Five Lessons from my Career Reinvention

Five years ago, while waiting for yet another high powered client, my boss turned around and asked me, “ Where do you want to be in three years, Linda?” I startled him when I replied, “ I want to sleep under a banyan tree, Mike. That’s the sum total of my ambition.” I think that was the moment when we both realized that I had reached the end of my road. After 18 years with the organization, I formally retired from the insurance industry in March 2019. I thought I would stay at home and chill for the rest of my life. Little did I know that there was a new adventure right around the corner, just waiting for me.

I took a baking course and the family had to suffer through my enthusiasm and my not so successful experiments. I binge-watched Madam Secretary and Mentalist. I unearthed an old copy of Alex Hailey’s Roots and found it as profound as it had been when I read it in my teens. I laughed through Anuja Chauhan’s novels and became enthused over a series of romantic novels. I re-acquainted myself with Isaac Asimov’s Foundation series and still, time-stretched endlessly in front of me.

It’s when I started painting murals on one wall after the other that my children intervened. “Amma, we know you’ve retired, but maybe you can find a light and breezy career to occupy your time,” they said. I think the family had a secret conference to the tune of:

How do you solve a problem like Linda?

How do you catch a cloud and pin it down?

How do you find a word that means Linda?

A flibbertijibbet! A will-o’-the wisp! A clown!

The children were always fond of The Sound of Music!

So, I started looking out for options. One thing was for sure, I did not want a management position where I would continue doing what I was doing before. I had started writing short posts on Facebook (purely to alleviate my boredom) and one of my uncles suggested that I should pursue writing. Since he was someone I respected, I thought perhaps that was something I could do. 

I started searching for content writing jobs and realised that folks run for the hills when I introduce myself as a retired Executive Director looking for an entry-level position in content writing. Luckily for me, the Clearly Blue team decided to give me a chance and I embarked on my new and exciting journey.

These two years with CB have been a rollicking ride with new learnings around every corner. I feel this career move has been one of the best decisions I’ve made. So here are some of the lessons I learned on this journey. They might help you make some exciting decisions of your own.

It’s never too late to follow your heart

When I decided to retire from my well-established career, I was besieged with a plethora of doubts. The job had become my identity and my safety net, both financially and socially. You should call it quits if your job is just a safety net for those awkward moments in a dinner party when a stranger walks up to you and asks you, “So, what do you do?”.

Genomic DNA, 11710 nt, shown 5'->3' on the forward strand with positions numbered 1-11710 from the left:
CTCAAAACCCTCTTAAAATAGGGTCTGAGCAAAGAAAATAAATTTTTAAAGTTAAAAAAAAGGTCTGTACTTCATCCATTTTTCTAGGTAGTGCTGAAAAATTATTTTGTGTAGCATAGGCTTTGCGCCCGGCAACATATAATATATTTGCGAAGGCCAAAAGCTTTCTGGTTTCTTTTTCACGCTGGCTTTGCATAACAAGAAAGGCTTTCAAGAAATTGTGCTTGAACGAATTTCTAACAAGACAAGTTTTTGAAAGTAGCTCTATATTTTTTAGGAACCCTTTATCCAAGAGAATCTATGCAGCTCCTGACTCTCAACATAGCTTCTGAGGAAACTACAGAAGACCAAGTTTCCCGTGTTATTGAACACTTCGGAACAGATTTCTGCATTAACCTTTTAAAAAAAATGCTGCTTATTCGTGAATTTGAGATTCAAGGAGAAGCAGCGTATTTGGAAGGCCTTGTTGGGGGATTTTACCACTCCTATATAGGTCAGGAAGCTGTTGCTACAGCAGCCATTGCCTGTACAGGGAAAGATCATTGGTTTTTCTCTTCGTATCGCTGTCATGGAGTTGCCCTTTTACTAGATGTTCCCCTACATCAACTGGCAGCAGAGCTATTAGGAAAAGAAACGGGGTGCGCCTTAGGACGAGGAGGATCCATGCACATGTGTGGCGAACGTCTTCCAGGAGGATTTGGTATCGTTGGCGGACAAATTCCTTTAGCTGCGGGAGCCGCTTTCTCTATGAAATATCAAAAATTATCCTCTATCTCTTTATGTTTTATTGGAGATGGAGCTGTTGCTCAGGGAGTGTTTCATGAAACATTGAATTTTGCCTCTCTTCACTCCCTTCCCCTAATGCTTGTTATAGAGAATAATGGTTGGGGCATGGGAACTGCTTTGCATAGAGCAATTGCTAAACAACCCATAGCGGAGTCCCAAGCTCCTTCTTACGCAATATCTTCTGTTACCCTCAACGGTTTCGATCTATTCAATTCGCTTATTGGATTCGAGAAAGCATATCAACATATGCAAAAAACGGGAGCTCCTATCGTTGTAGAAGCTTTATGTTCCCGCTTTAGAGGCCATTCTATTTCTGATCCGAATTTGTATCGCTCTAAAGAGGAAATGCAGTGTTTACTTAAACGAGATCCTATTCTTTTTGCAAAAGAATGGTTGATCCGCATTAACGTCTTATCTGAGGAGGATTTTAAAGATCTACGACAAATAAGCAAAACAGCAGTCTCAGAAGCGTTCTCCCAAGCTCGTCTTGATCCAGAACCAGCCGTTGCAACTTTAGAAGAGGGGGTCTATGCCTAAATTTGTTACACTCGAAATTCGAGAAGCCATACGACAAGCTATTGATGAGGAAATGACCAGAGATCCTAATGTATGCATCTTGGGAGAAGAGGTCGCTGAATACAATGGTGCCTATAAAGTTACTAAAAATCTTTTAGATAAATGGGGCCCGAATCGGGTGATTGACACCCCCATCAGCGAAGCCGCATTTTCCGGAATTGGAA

You might be like me with no clear plans but a definite sense that your current job no longer fits you. You might be one of the lucky ones who really know what they want to do. Whichever category you fall under, follow your heart and take the plunge.

Travel light

You might have accumulated a wealth of knowledge in your previous career, but make sure to cleanse yourself from all your previous baggage and preconceptions. What worked well before might not work in the new scenario. It’s always good to wait and watch and volunteer an opinion only when you are sure that it will make a positive impact.

Let your inner child loose

A new career is a perfect opportunity to awaken your inner child. Since you are a novice, you are free of great expectations—from yourself and others. You are free to experiment and improvise. Embrace every new experience with the curiosity and enthusiasm of a kitten. If you approach each situation with a positive attitude and the willingness to make it work, anything is possible.

Be ready to learn

Focus on what you don’t know, rather than what you know. Some of us feel that we have to incorporate what we already know into every situation we encounter. You really don’t need to. If you go with an open mind and with the mindset of a learner, every new challenge becomes an opportunity. When I opened my mind to learn new skills, I realised that my brain gained back its old vigour. Being a beginner in the team was a cleansing and empowering experience. I felt as if I suddenly sprouted wings.

Play to your strengths

If you are like me and have switched from a well-established career, the change can be disconcerting. A new environment where your earlier status means nothing is a lesson in humility. It also helps you dig deep and find your core strengths. You’ll realise that your attitude and values are more important than your skills and experience. Take it from me—that’s a liberating moment. It’s a reaffirmation of who you really are.

I know people who have distinct goals and a vision they work towards. I’ve always felt that they are the lucky ones. If you are one of those, grab your dream now and start your adventure. If you are like me and have a tendency to serendipitously fall into interesting careers, here are a few nuggets of truth. It’s your will to work and do the best you can that really matters. The rest will fall in place. If you search deep within, you will find long-forgotten skills that will suit your new role. Those moments of discovery are the most gratifying.


Editor’s note: Linda is a brilliant writer whose vivid stories are lighting up many client deliverables. A tiger can’t hide its stripes forever, however, and she’s shining as our Chief Content Officer as well.

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